Most European and some northern African hedgehogs enter hibernation when the weather becomes cold or if there is an extreme lack of food. [2] To prepare for hibernation during cold spells, the hedgehog gains much weight in the autumn months to store up fat. They usually enter hibernation around November, but may still be wandering around up until Christmas, especially if they have been unable to acquire enough body weight to sustain themselves through their hibernation. [7] [11] Once they are safe inside their burrows, nests, or some other structure like a shed or wood pile, they begin the process of hibernation. [4] [7] The hedgehog essentially enters a state of suspended animation. They cease to move, their breathing slows, and their internal blood and organ chemistry may alter slightly to avoid consuming too much of their stored fats. [11] Their heart rate also slows from 190 to twenty beats a minute. [7] To awake, the hedgehog metabolizes enough fat to bring its circulation and temperature up to normal standards. This can take anywhere from one half to a full hour, but the hedgehog may speed up the process by shivering. The hedgehog may awake during their hibernation due to a warmer period that returns their temperature and heart rate to normal or because they need to forage for more food. Also, a waterlogged nest can disturb a hibernating hedgehog. [11] Some desert species undergo a similar process called estivation in which they become dormant during the hottest parts of the year. [12]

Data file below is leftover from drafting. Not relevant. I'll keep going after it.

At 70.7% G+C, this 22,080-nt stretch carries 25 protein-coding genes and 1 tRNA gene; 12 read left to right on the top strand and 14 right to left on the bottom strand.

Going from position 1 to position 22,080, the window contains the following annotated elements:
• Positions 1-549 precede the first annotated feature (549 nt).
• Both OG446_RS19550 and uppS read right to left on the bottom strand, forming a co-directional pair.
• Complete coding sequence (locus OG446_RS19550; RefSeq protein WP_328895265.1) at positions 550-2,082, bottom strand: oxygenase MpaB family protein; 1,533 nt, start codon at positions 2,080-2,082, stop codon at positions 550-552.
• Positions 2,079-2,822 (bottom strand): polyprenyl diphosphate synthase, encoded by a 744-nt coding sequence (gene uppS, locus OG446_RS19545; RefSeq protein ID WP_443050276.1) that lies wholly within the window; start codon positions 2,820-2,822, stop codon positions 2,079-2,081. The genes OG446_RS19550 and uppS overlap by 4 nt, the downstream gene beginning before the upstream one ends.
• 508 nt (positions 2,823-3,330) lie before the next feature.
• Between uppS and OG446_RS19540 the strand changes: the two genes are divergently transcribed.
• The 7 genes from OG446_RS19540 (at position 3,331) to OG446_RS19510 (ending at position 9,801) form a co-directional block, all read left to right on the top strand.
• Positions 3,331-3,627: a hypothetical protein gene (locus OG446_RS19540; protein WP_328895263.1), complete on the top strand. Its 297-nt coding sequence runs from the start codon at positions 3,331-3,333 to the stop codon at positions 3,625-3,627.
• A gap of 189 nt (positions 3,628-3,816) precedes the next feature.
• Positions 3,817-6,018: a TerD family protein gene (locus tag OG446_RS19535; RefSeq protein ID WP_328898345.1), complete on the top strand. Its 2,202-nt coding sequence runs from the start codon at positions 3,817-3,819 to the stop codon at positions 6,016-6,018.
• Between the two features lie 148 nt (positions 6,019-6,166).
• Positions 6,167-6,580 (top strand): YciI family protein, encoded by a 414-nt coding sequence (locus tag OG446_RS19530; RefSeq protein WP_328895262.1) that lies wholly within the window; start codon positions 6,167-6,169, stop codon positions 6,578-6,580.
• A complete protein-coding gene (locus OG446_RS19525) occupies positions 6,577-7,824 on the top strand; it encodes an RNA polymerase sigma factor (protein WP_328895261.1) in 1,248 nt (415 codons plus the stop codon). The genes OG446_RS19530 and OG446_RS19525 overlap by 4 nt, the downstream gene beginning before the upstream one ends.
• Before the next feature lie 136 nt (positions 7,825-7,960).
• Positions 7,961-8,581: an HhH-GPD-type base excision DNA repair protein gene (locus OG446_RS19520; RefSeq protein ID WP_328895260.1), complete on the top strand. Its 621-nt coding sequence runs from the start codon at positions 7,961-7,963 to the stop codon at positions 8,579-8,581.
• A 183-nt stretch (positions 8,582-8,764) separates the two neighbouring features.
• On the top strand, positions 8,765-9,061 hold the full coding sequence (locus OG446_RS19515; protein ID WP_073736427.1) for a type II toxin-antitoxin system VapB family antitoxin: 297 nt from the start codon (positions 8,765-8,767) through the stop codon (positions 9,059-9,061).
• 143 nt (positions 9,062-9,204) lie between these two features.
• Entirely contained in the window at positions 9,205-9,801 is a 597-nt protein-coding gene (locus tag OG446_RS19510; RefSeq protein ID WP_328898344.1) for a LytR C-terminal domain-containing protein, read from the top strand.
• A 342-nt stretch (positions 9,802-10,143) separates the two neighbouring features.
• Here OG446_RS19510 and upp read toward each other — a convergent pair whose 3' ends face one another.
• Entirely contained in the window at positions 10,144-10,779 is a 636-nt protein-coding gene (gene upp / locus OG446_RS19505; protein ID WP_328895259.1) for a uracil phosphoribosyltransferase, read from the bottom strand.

The hedgehog's spines provide almost complete protection from predators when it rolls into a ball.

The approximate fourteen species of hedgehogs live in diverse climates from deserts to rainforests to gardens. They are native to the continents of Asia, Europe, and Africa. They are mostly nocturnal and will forage for food at night.[2] While mostly insectivorous, they also feed on snails, slugs, worms, and some also eat berries, bird eggs, lizards, frogs, melons, carrion (dead animals), and mushrooms. [7] Some even feed on small rodents. [3] Hedgehogs can even consume poisonous snakes. However, they are not completely immune to the toxins, and therefore cannot sustain a direct bite from a snake. [2] However, for those species who can find them, hedgehogs prefer slugs and worms. [7] While foraging for food, they will produce grunting noises like those of a pig. This behavior is part of the reason for their name. [12] Hedgehogs typically nest in dry areas and make nests from moss and leaves. When away from their safe nests, they employ several defense mechanisms. When approached by a predator such as foxes, stoats, pine martens, and primarily badgers, all hedgehogs can roll up into a tight ball. [7] Some young hedgehogs will jump into the air, poking their spines into the face of their adversary to remind them that they make a very uncomfortable snack. [3]

Their prickly spines can become even more irritating when hedgehogs perform an odd process called "self-anointing." Hedgehogs chew a substance and then distribute frothy saliva over their spines. They may chew and anoint substance such as leather or dog feces, but they may also chew toxic substances. Why exactly hedgehogs anoint is still a mystery. Some theorize that when they encounter a new substance in their environment, they anoint themselves with it to camouflage their scent. Others think it is a more offensive tactic that wards off predators because of the toxic spines or a bad scent. A study in 1977 showed that anointed spines are more irritating than clean spines. Volunteers pricked themselves with anointed and clean spines, and their reports showed that the spines with the toxic toad skin saliva on them were more painful than clean spines. [3]

Human Influence

Hedgehogs often cross roads but have no protection against cars.